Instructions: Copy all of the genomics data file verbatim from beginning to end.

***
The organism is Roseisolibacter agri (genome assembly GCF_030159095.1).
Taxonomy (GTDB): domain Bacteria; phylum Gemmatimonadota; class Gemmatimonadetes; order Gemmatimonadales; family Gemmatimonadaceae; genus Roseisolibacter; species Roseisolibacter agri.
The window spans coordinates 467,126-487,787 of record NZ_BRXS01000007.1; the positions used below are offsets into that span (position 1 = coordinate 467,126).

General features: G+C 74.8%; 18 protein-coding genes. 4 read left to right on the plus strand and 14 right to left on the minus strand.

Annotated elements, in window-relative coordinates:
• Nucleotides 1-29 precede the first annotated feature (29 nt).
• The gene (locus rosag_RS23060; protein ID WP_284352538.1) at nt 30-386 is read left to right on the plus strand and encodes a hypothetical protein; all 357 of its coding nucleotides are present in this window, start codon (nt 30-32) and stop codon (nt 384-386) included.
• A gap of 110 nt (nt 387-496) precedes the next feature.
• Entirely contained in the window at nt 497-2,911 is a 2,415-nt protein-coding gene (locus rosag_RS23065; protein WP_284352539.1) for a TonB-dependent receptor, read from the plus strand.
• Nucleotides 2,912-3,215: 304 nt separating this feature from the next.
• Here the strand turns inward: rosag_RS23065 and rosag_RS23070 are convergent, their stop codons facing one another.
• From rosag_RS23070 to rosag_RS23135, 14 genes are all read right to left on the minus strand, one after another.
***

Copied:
The organism is Roseisolibacter agri (genome assembly GCF_030159095.1).
Taxonomy (GTDB): domain Bacteria; phylum Gemmatimonadota; class Gemmatimonadetes; order Gemmatimonadales; family Gemmatimonadaceae; genus Roseisolibacter; species Roseisolibacter agri.
The window spans coordinates 467,126-487,787 of record NZ_BRXS01000007.1; the positions used below are offsets into that span (position 1 = coordinate 467,126).

General features: G+C 74.8%; 18 protein-coding genes. 4 read left to right on the plus strand and 14 right to left on the minus strand.

Annotated elements, in window-relative coordinates:
• Nucleotides 1-29 precede the first annotated feature (29 nt).
• The gene (locus rosag_RS23060; protein ID WP_284352538.1) at nt 30-386 is read left to right on the plus strand and encodes a hypothetical protein; all 357 of its coding nucleotides are present in this window, start codon (nt 30-32) and stop codon (nt 384-386) included.
• A gap of 110 nt (nt 387-496) precedes the next feature.
• Entirely contained in the window at nt 497-2,911 is a 2,415-nt protein-coding gene (locus rosag_RS23065; protein WP_284352539.1) for a TonB-dependent receptor, read from the plus strand.
• Nucleotides 2,912-3,215: 304 nt separating this feature from the next.
• Here the strand turns inward: rosag_RS23065 and rosag_RS23070 are convergent, their stop codons facing one another.
• From rosag_RS23070 to rosag_RS23135, 14 genes are all read right to left on the minus strand, one after another.